Pictured: French media identified this woman as Clarissa Jean-Philippe, the young policewoman who was gunned down as she attended a routine traffic accident in Montrouge at 8am yesterday

Pictured: French media identified this woman as Clarissa Jean-Philippe, the young policewoman who was gunned down as she attended a routine traffic accident in Montrouge at 8am yesterday

A map showing the location of the two shootings on Wednesday and yesterday - as well as the movements of the police and Charlie Hebdo suspects since the first attack

A map showing the location of the two shootings on Wednesday and yesterday – as well as the movements of the police and Charlie Hebdo suspects since the first attack

Cherif Kouachi is alleged to have carried the attack out with his brother, Said

Said Kouachi, 34, is thought to have links to terrorism going back 10 years

Police are currently engaged in a standoff with brothers Cherif and Said Kouachi – alleged to have carried out the massacre – in northern France

FACES OF THE 12 VICTIMS OF THE CHARLIE HEBDO MASSACRE REVEALED

French satirical weekly Charlie Hebdo's deputy chief editor Bernard Maris and cartoonists Georges Wolinski, Jean Cabut, aka Cabu, Charb, Tignous and Honore (Philippe Honore)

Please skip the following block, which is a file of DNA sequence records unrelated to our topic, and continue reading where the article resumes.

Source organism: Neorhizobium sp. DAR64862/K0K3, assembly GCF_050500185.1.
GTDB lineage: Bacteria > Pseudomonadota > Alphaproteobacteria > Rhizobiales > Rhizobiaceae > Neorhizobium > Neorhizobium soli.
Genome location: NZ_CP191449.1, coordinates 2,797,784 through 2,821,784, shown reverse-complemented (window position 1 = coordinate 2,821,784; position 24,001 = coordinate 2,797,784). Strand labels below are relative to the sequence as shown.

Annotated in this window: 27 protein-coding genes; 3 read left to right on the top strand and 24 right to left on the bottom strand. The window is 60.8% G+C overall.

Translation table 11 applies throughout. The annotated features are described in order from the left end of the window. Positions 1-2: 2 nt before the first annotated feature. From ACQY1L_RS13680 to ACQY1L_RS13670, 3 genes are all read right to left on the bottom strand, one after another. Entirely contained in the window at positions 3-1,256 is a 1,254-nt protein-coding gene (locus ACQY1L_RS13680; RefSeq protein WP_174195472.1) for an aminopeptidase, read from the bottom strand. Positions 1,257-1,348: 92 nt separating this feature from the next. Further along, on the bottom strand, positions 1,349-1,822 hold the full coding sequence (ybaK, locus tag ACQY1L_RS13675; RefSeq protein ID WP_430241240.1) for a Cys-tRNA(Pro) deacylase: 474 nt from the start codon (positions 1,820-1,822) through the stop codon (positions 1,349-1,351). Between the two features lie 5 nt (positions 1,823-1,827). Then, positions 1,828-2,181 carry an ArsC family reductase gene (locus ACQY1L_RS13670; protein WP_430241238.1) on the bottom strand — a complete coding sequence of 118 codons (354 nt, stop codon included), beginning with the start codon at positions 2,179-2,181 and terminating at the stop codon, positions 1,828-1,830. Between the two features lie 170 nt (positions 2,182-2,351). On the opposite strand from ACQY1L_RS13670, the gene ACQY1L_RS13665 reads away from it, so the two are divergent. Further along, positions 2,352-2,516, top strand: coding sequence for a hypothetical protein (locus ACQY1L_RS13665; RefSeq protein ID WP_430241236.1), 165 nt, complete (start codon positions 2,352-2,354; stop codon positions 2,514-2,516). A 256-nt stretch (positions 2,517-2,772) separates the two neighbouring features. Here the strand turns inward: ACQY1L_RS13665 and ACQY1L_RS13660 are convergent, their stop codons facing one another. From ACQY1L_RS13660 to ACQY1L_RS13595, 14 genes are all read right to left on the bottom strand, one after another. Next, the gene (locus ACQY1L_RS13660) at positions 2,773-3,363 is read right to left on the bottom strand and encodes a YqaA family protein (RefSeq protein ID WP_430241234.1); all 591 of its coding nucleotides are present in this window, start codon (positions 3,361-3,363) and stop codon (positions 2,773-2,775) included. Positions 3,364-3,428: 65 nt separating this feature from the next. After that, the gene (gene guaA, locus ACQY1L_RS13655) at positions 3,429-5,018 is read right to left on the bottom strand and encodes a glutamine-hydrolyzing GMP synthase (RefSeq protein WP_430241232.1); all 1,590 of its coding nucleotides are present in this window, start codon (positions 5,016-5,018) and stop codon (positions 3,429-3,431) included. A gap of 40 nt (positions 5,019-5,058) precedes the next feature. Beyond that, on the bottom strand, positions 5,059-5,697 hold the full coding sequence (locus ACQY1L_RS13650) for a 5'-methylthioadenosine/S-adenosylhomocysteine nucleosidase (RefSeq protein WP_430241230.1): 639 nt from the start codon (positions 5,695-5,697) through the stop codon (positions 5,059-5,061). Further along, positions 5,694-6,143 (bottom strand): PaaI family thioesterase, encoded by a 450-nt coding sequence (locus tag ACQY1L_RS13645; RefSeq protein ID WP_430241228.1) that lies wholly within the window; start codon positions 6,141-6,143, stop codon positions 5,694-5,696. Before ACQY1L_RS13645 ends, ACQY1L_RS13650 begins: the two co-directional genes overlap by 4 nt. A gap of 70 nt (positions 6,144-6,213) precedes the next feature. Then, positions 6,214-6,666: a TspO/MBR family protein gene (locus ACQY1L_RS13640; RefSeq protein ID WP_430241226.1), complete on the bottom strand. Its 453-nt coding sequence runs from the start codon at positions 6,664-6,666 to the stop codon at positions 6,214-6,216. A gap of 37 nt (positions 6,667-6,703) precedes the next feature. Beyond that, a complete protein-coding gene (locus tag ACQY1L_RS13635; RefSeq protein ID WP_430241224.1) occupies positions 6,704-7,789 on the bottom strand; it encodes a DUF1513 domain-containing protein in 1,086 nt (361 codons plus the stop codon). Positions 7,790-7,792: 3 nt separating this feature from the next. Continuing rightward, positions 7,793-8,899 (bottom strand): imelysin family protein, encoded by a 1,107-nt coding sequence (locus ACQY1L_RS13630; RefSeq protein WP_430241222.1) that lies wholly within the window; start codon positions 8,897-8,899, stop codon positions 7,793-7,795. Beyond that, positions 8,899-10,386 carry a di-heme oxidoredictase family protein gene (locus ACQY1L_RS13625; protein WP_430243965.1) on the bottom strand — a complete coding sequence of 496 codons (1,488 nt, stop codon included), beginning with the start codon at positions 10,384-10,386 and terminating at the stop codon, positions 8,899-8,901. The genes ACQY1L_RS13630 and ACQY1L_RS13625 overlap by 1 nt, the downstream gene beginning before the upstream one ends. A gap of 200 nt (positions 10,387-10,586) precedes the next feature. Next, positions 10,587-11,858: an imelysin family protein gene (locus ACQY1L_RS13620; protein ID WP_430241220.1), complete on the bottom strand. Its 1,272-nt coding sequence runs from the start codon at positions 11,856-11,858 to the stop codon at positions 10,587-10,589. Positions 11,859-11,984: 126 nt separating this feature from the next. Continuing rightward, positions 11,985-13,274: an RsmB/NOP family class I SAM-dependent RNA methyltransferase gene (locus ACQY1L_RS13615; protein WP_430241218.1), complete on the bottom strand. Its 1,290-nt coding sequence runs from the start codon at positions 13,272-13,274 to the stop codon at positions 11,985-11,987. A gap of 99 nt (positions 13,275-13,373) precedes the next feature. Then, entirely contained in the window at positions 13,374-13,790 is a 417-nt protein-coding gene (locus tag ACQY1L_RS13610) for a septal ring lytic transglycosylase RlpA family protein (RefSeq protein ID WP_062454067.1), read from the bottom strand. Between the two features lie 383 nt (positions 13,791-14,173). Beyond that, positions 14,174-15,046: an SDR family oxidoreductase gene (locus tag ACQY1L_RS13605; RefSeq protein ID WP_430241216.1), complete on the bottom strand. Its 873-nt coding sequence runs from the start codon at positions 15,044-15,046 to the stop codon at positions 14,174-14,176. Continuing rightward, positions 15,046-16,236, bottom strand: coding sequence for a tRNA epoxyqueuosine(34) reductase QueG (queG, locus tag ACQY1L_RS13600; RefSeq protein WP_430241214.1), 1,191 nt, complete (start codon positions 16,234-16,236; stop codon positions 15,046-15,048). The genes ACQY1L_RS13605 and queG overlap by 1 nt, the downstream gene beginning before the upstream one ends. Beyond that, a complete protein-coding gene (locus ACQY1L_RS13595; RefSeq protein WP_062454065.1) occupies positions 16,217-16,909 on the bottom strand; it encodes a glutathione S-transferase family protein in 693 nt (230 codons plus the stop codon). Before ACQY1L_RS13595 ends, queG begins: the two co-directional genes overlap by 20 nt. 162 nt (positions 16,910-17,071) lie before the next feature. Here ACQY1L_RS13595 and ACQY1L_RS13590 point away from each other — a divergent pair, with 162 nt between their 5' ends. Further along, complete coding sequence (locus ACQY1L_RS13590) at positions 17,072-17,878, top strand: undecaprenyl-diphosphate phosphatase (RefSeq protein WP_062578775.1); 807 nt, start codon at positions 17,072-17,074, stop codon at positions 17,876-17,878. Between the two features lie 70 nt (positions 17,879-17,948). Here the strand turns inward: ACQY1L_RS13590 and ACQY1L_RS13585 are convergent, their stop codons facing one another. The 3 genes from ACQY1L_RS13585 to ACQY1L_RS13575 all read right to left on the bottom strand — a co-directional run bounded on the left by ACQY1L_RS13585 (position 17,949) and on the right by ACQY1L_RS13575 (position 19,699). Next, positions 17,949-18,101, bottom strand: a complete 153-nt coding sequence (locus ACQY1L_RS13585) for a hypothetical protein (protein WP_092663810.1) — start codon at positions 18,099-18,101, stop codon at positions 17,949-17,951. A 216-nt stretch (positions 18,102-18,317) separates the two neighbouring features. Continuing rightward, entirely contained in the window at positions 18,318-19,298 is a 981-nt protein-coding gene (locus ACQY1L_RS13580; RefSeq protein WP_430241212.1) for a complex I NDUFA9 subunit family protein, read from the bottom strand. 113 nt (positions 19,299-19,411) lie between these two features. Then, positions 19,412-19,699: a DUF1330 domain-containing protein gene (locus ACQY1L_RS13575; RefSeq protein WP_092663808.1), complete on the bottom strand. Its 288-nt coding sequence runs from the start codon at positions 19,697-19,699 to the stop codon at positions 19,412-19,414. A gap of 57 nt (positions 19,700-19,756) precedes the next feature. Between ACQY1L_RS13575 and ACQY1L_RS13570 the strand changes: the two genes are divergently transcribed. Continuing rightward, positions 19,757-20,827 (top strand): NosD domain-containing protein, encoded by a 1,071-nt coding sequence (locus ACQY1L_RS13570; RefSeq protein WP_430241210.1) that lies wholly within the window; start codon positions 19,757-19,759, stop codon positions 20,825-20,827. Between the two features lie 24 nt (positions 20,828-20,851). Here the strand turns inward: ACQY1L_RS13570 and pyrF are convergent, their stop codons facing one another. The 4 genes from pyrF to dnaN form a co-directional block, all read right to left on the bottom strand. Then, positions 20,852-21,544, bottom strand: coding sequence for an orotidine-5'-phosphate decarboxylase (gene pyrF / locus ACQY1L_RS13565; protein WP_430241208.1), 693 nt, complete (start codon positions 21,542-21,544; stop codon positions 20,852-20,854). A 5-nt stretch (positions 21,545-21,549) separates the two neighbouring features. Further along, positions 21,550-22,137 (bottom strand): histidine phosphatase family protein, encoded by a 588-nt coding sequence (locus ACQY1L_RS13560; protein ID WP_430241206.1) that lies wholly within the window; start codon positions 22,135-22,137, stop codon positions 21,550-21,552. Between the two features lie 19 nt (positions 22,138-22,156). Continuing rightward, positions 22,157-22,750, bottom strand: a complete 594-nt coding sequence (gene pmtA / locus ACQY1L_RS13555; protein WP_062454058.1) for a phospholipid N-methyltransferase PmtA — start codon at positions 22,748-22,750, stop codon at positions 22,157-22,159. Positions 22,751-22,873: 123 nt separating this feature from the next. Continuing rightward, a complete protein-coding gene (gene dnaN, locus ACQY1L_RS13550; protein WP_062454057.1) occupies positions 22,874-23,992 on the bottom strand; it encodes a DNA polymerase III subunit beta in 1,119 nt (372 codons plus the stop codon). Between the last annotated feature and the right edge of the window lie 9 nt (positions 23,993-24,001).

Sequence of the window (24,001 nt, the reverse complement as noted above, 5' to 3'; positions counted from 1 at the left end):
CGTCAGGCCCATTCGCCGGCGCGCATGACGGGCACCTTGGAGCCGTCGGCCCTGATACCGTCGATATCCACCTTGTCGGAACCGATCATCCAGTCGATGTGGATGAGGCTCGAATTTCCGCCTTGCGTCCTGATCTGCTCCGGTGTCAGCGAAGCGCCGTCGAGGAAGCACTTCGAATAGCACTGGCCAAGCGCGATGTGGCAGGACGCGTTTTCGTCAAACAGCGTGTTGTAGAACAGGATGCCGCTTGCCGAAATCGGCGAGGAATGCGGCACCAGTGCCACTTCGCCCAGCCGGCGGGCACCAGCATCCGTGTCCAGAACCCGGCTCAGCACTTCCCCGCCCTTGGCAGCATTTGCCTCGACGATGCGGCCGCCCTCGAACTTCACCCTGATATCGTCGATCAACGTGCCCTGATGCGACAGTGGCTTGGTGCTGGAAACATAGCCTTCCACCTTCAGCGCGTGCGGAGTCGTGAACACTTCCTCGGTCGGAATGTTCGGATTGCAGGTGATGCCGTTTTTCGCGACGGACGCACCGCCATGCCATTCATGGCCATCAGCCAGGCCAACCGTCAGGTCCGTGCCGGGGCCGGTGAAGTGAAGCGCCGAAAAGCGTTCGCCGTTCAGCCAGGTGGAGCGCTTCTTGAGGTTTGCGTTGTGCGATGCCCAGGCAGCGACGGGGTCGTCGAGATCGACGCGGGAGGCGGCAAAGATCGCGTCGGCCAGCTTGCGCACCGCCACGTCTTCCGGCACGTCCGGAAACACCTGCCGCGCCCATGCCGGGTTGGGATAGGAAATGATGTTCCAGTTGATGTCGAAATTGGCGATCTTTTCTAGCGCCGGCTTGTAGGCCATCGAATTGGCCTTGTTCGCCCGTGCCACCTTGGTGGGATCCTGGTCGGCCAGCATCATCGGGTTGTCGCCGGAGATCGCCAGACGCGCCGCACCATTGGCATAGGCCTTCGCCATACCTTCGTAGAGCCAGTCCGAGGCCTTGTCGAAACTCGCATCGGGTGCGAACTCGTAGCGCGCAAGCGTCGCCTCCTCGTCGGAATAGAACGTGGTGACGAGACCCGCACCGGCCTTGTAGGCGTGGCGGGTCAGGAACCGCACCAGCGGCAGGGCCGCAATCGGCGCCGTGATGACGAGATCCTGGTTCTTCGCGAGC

French satirical weekly Charlie Hebdo’s deputy chief editor Bernard Maris and cartoonists Georges Wolinski, Jean Cabut, aka Cabu, Charb, Tignous and Honore (Philippe Honore)

The names of the 12 people killed in cold by blood by three gunmen during a horrifying attack at the Charlie Hebdo offices on Wednesday morning have been revealed.

The dead include eight editorial staff, one worker, one visitor, one policeman, who was on the cartoonists’ security detail, and one policeman who was shot dead on the street.

Heroic Muslim police officer Ahmed Merabet, who was executed by a terrorist gunman on the streets of Paris while he begged for his life.